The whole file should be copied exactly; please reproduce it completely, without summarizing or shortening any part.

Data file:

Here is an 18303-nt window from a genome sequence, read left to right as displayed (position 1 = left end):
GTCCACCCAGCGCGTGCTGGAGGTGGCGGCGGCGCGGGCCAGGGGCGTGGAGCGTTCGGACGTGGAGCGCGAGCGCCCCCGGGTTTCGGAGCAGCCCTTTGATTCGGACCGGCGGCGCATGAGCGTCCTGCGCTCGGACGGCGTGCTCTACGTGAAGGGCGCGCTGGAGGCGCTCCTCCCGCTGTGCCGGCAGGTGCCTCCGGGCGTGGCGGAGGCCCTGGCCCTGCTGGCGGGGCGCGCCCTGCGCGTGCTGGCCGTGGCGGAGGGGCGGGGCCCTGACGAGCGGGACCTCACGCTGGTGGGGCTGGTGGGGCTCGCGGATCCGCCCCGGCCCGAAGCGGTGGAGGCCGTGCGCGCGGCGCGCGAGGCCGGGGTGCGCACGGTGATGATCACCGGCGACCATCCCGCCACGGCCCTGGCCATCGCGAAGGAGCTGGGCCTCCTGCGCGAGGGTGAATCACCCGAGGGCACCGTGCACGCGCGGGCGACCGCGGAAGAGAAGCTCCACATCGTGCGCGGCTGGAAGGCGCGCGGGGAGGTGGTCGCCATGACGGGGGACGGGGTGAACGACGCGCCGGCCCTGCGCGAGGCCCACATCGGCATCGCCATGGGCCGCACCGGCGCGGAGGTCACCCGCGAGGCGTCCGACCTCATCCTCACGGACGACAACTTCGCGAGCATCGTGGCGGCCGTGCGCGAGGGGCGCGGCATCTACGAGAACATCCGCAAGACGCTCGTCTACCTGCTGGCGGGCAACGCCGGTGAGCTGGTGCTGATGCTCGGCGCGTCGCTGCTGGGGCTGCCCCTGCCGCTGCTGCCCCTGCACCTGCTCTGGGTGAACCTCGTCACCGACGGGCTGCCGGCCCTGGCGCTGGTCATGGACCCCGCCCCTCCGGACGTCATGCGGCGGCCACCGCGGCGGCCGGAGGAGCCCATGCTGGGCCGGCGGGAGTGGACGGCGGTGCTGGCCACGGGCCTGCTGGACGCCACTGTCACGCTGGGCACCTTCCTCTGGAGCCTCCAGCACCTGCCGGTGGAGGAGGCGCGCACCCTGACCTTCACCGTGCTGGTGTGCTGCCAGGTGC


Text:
Here is an 18303-nt window from a genome sequence, read left to right as displayed (position 1 = left end):
GTCCACCCAGCGCGTGCTGGAGGTGGCGGCGGCGCGGGCCAGGGGCGTGGAGCGTTCGGACGTGGAGCGCGAGCGCCCCCGGGTTTCGGAGCAGCCCTTTGATTCGGACCGGCGGCGCATGAGCGTCCTGCGCTCGGACGGCGTGCTCTACGTGAAGGGCGCGCTGGAGGCGCTCCTCCCGCTGTGCCGGCAGGTGCCTCCGGGCGTGGCGGAGGCCCTGGCCCTGCTGGCGGGGCGCGCCCTGCGCGTGCTGGCCGTGGCGGAGGGGCGGGGCCCTGACGAGCGGGACCTCACGCTGGTGGGGCTGGTGGGGCTCGCGGATCCGCCCCGGCCCGAAGCGGTGGAGGCCGTGCGCGCGGCGCGCGAGGCCGGGGTGCGCACGGTGATGATCACCGGCGACCATCCCGCCACGGCCCTGGCCATCGCGAAGGAGCTGGGCCTCCTGCGCGAGGGTGAATCACCCGAGGGCACCGTGCACGCGCGGGCGACCGCGGAAGAGAAGCTCCACATCGTGCGCGGCTGGAAGGCGCGCGGGGAGGTGGTCGCCATGACGGGGGACGGGGTGAACGACGCGCCGGCCCTGCGCGAGGCCCACATCGGCATCGCCATGGGCCGCACCGGCGCGGAGGTCACCCGCGAGGCGTCCGACCTCATCCTCACGGACGACAACTTCGCGAGCATCGTGGCGGCCGTGCGCGAGGGGCGCGGCATCTACGAGAACATCCGCAAGACGCTCGTCTACCTGCTGGCGGGCAACGCCGGTGAGCTGGTGCTGATGCTCGGCGCGTCGCTGCTGGGGCTGCCCCTGCCGCTGCTGCCCCTGCACCTGCTCTGGGTGAACCTCGTCACCGACGGGCTGCCGGCCCTGGCGCTGGTCATGGACCCCGCCCCTCCGGACGTCATGCGGCGGCCACCGCGGCGGCCGGAGGAGCCCATGCTGGGCCGGCGGGAGTGGACGGCGGTGCTGGCCACGGGCCTGCTGGACGCCACTGTCACGCTGGGCACCTTCCTCTGGAGCCTCCAGCACCTGCCGGTGGAGGAGGCGCGCACCCTGACCTTCACCGTGCTGGTGTGCTGCCAGGTGC